u彩app: Ensuring Trust:
How Medical Plastics Help Fight the Rise of Counterfeit Pharmaceuticals
分分彩9u彩 www.3g7y9.com.cn When it comes to counterfeit goods, most people probably think of knockoffs of luxury watches or handbags. But there is a much more sinister business model on the rise for counterfeiters, one that targets the most vulnerable of customers: sick people. Sadly, plagiarizing pills, not purses, is a big and growing business. Plagiarized pharmaceuticals harm and kill people all over the world. According to PricewaterhouseCoopers (PwC), the annual value of counterfeit goods sold worldwide is around US$1.7 trillion — more than the GDP of Canada. With a share of US$200 billion, counterfeit drugs make up the single-largest segment.
“Pharma counterfeiting is a low-cost, high-profit business opportunity,” says Mark Davison, CEO of Blue Sphere Health, a consultancy based in Cambridge, United Kingdom.
And counterfeiters rarely get caught. By some estimates, distributing counterfeit drugs is 10 to 25 times more profitable than tracking illegal narcotics. The resulting numbers are staggering. According to Interpol and the World Health Organization, up to 10 percent of all medicines worldwide are fake. In certain regions of the world, up to 30 percent of drugs in circulation are fake or substandard, with the highest rates found in poor and developing countries.
"Sadly, plagiarizing pills, not purses, is a big and growing business."
In 2016 Clariant teamed up with SICPA, a fellow Swiss company, to fight this trend. SICPA specializes in security inks as well as other authentication solutions and services. Its products are found in banknotes and passports all over the world. They also help companies protect their products and brands with specially secured packaging.
Together with Clariant, SICPA has developed an end-to-end system that uses an additive (“taggant”) that goes into the plastics used for medical devices or packaging materials – like those used to protect and ship pharmaceuticals. The key component in PLASTIWARD™ is a special taggant, a marker that is detectable only with SICPA’s proprietary handheld detectors. Holding one of SICPA’s electronic devices, which are the size of a pen, to any medical device will show you whether it’s made of the original plastic or not. Unlike holograms, printed marks or serial numbers on packaging, PLASTIWARD becomes an integral part of the device itself.
“We developed a system that brings authentication as close to the medication as possible,” says Yann Ischi, a director of Product and Brand Protection at SICPA. “It allows inspectors to authenticate products on the spot, wherever they are. It’s all part of a complete system that allows for real-time detection, tracking and investigation.”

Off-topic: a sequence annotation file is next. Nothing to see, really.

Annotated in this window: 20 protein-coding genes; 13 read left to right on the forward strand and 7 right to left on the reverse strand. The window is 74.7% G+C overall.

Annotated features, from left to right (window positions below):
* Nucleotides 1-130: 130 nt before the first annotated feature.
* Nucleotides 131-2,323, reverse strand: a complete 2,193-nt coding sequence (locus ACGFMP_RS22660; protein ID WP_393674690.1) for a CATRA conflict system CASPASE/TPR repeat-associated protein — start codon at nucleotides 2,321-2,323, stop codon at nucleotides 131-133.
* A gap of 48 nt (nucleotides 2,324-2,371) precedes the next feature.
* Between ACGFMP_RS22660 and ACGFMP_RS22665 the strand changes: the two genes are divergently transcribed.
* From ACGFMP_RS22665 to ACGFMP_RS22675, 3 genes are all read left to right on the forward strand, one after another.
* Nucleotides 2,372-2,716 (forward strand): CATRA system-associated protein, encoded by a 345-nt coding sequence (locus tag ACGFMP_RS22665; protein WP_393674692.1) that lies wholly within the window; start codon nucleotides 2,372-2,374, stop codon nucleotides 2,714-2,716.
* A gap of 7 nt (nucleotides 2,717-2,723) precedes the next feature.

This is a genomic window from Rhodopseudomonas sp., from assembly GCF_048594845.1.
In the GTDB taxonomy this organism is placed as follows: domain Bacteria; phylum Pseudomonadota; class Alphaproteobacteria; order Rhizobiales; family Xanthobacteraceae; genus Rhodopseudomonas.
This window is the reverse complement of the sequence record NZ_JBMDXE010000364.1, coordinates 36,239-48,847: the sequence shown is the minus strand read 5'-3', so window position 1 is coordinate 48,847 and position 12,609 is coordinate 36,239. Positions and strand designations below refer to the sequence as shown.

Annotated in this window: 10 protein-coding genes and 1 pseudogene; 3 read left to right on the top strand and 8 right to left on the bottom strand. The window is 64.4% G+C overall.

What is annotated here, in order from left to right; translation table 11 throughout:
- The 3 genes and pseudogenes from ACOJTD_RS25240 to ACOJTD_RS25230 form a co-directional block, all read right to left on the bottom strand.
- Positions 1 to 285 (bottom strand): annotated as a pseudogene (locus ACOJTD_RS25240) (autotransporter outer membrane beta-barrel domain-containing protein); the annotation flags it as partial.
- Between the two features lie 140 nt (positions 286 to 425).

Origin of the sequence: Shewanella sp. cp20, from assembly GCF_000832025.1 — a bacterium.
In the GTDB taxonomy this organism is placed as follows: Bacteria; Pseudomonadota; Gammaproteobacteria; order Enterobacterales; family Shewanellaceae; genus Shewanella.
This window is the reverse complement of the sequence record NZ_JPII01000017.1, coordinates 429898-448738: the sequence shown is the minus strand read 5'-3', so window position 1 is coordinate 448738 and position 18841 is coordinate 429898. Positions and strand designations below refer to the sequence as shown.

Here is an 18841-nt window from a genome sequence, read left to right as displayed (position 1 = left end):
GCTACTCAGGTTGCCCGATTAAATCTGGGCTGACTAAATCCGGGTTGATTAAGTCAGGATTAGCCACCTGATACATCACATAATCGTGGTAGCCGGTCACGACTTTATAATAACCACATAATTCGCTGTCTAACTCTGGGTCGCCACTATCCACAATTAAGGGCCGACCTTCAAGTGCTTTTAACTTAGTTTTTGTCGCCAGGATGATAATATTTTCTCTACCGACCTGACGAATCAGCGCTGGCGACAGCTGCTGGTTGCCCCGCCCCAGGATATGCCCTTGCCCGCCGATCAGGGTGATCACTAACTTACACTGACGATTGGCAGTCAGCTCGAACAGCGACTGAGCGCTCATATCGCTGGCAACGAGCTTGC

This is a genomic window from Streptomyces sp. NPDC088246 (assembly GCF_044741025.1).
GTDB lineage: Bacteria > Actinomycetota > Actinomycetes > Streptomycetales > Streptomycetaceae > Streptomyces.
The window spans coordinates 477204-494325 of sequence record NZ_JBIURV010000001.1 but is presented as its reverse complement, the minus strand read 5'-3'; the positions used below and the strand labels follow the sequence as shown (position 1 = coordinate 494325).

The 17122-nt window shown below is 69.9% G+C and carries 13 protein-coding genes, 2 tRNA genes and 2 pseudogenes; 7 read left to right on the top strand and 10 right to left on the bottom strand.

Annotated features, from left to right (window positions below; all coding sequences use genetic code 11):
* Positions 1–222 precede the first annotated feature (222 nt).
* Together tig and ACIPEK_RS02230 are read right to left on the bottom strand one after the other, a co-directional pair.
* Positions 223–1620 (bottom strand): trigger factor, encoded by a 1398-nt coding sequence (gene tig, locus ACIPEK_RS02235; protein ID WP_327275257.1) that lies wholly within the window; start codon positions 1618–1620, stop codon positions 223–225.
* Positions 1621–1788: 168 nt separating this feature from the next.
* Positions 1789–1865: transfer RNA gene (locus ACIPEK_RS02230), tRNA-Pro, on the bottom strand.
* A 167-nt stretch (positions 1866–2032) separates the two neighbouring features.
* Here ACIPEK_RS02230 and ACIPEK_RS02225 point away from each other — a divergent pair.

SICPA’s detector pens not only immediately identify fakes; they track the location and the time of the find, making it easier to map cases and find patterns of how those fakes might have entered the supply chain. “Monitoring the detection of fakes in real time, with total accuracy, saves so much time and money and allows people like us to quickly and confidently take steps to track the sellers and stop them,” explains Benedict Hamilton, a managing director at Kroll, a global investigation firm.
For Kroll that involves enhancing the evidence and building a criminal or commercial case against the counterfeiters at the top of the chain.
But how reliable is SICPA’s method, and might counterfeiters find ways to replicate it? “SICPA’s non-visible taggant is detectable only with a SICPA device,” says Steve Duckworth, head of Global Segment Medical and Pharma at Clariant. “This unique interaction is extremely complex and impossible to replicate for outsiders. Also, the system provides several layers of protection, which are always specifically tailored to the customer’s needs and to each product.”
While all this complexity makes PLASTIWARD secure and hard to crack, Clariant and SICPA have worked hard to make its actual implementation as easy as possible. “The taggant has no impact on the characteristics of the material or the devices themselves,” Duckworth says. “It is also designed to have no impact on any manufacturing or packaging processes for our customers. It’s biocompatible and falls under the same regulation as common color concentrates used in existing plastic processing for medical devices, so there are no additional regulatory requirements either.”
Clariant and SICPA are zealous in the fight against counterfeit pharmaceuticals. It’s not just about brands, margins or markets, though fake drugs clearly damage all three. It is also about trust – a trust in modern medicine that a single experience with fake drugs can erode. Because all too often that experience can be a matter of life or death.